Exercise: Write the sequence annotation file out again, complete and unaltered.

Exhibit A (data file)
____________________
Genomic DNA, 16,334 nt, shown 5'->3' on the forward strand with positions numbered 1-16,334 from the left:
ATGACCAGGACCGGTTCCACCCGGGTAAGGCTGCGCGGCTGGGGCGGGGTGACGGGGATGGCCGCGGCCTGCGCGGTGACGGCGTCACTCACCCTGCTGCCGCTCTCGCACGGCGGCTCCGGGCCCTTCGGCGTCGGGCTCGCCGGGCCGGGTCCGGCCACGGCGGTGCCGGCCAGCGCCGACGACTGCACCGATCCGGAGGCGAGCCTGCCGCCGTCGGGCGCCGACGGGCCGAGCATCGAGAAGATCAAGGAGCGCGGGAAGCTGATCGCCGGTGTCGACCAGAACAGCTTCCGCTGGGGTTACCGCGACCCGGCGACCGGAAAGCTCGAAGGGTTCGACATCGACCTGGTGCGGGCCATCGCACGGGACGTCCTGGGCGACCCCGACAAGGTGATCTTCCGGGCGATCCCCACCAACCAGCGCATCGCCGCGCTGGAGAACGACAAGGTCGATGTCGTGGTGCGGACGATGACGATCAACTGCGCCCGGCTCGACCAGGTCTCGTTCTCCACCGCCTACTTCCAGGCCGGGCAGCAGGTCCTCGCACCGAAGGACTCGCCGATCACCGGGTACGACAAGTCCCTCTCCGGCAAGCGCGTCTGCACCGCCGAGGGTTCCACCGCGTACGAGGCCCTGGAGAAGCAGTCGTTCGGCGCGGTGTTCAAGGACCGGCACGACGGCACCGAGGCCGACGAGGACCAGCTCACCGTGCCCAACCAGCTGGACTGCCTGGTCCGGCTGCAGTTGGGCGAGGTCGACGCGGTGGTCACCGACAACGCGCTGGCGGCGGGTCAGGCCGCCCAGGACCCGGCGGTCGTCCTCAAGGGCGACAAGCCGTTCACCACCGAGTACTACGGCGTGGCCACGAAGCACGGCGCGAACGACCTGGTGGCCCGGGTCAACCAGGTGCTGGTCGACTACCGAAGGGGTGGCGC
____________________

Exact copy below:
Genomic DNA, 16,334 nt, shown 5'->3' on the forward strand with positions numbered 1-16,334 from the left:
ATGACCAGGACCGGTTCCACCCGGGTAAGGCTGCGCGGCTGGGGCGGGGTGACGGGGATGGCCGCGGCCTGCGCGGTGACGGCGTCACTCACCCTGCTGCCGCTCTCGCACGGCGGCTCCGGGCCCTTCGGCGTCGGGCTCGCCGGGCCGGGTCCGGCCACGGCGGTGCCGGCCAGCGCCGACGACTGCACCGATCCGGAGGCGAGCCTGCCGCCGTCGGGCGCCGACGGGCCGAGCATCGAGAAGATCAAGGAGCGCGGGAAGCTGATCGCCGGTGTCGACCAGAACAGCTTCCGCTGGGGTTACCGCGACCCGGCGACCGGAAAGCTCGAAGGGTTCGACATCGACCTGGTGCGGGCCATCGCACGGGACGTCCTGGGCGACCCCGACAAGGTGATCTTCCGGGCGATCCCCACCAACCAGCGCATCGCCGCGCTGGAGAACGACAAGGTCGATGTCGTGGTGCGGACGATGACGATCAACTGCGCCCGGCTCGACCAGGTCTCGTTCTCCACCGCCTACTTCCAGGCCGGGCAGCAGGTCCTCGCACCGAAGGACTCGCCGATCACCGGGTACGACAAGTCCCTCTCCGGCAAGCGCGTCTGCACCGCCGAGGGTTCCACCGCGTACGAGGCCCTGGAGAAGCAGTCGTTCGGCGCGGTGTTCAAGGACCGGCACGACGGCACCGAGGCCGACGAGGACCAGCTCACCGTGCCCAACCAGCTGGACTGCCTGGTCCGGCTGCAGTTGGGCGAGGTCGACGCGGTGGTCACCGACAACGCGCTGGCGGCGGGTCAGGCCGCCCAGGACCCGGCGGTCGTCCTCAAGGGCGACAAGCCGTTCACCACCGAGTACTACGGCGTGGCCACGAAGCACGGCGCGAACGACCTGGTGGCCCGGGTCAACCAGGTGCTGGTCGACTACCGAAGGGGTGGCGC